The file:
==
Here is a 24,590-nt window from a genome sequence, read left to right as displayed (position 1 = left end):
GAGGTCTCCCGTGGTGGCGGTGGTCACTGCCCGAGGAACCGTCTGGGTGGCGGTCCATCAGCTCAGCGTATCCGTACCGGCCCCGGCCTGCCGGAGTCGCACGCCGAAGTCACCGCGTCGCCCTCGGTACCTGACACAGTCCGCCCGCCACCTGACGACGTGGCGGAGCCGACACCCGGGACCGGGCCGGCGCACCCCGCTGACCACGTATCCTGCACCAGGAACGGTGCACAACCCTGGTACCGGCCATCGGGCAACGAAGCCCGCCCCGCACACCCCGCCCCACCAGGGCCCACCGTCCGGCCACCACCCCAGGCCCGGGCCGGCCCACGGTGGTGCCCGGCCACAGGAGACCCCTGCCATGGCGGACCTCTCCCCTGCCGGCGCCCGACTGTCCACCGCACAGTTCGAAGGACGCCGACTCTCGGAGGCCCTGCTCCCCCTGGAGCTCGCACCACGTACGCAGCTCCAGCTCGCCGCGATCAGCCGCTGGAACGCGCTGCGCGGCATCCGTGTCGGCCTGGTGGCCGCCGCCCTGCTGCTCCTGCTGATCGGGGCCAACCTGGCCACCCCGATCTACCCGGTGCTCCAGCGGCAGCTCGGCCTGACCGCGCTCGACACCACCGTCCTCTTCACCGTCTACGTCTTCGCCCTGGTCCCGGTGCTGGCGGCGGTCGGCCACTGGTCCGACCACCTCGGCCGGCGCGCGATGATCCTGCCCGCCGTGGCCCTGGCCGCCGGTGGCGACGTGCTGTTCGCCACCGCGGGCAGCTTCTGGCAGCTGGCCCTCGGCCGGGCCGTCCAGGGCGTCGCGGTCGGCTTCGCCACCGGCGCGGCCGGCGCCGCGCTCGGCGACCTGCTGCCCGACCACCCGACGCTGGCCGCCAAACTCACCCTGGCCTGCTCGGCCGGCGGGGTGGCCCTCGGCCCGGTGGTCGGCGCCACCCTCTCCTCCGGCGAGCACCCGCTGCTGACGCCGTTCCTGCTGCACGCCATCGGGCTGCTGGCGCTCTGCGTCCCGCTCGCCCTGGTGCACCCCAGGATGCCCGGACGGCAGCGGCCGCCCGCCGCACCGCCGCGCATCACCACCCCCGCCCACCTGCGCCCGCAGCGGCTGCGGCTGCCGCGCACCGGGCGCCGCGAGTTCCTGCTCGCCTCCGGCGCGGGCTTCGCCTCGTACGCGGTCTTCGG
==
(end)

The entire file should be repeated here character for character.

Here is a 24,590-nt window from a genome sequence, read left to right as displayed (position 1 = left end):
GAGGTCTCCCGTGGTGGCGGTGGTCACTGCCCGAGGAACCGTCTGGGTGGCGGTCCATCAGCTCAGCGTATCCGTACCGGCCCCGGCCTGCCGGAGTCGCACGCCGAAGTCACCGCGTCGCCCTCGGTACCTGACACAGTCCGCCCGCCACCTGACGACGTGGCGGAGCCGACACCCGGGACCGGGCCGGCGCACCCCGCTGACCACGTATCCTGCACCAGGAACGGTGCACAACCCTGGTACCGGCCATCGGGCAACGAAGCCCGCCCCGCACACCCCGCCCCACCAGGGCCCACCGTCCGGCCACCACCCCAGGCCCGGGCCGGCCCACGGTGGTGCCCGGCCACAGGAGACCCCTGCCATGGCGGACCTCTCCCCTGCCGGCGCCCGACTGTCCACCGCACAGTTCGAAGGACGCCGACTCTCGGAGGCCCTGCTCCCCCTGGAGCTCGCACCACGTACGCAGCTCCAGCTCGCCGCGATCAGCCGCTGGAACGCGCTGCGCGGCATCCGTGTCGGCCTGGTGGCCGCCGCCCTGCTGCTCCTGCTGATCGGGGCCAACCTGGCCACCCCGATCTACCCGGTGCTCCAGCGGCAGCTCGGCCTGACCGCGCTCGACACCACCGTCCTCTTCACCGTCTACGTCTTCGCCCTGGTCCCGGTGCTGGCGGCGGTCGGCCACTGGTCCGACCACCTCGGCCGGCGCGCGATGATCCTGCCCGCCGTGGCCCTGGCCGCCGGTGGCGACGTGCTGTTCGCCACCGCGGGCAGCTTCTGGCAGCTGGCCCTCGGCCGGGCCGTCCAGGGCGTCGCGGTCGGCTTCGCCACCGGCGCGGCCGGCGCCGCGCTCGGCGACCTGCTGCCCGACCACCCGACGCTGGCCGCCAAACTCACCCTGGCCTGCTCGGCCGGCGGGGTGGCCCTCGGCCCGGTGGTCGGCGCCACCCTCTCCTCCGGCGAGCACCCGCTGCTGACGCCGTTCCTGCTGCACGCCATCGGGCTGCTGGCGCTCTGCGTCCCGCTCGCCCTGGTGCACCCCAGGATGCCCGGACGGCAGCGGCCGCCCGCCGCACCGCCGCGCATCACCACCCCCGCCCACCTGCGCCCGCAGCGGCTGCGGCTGCCGCGCACCGGGCGCCGCGAGTTCCTGCTCGCCTCCGGCGCGGGCTTCGCCTCGTACGCGGTCTTCGG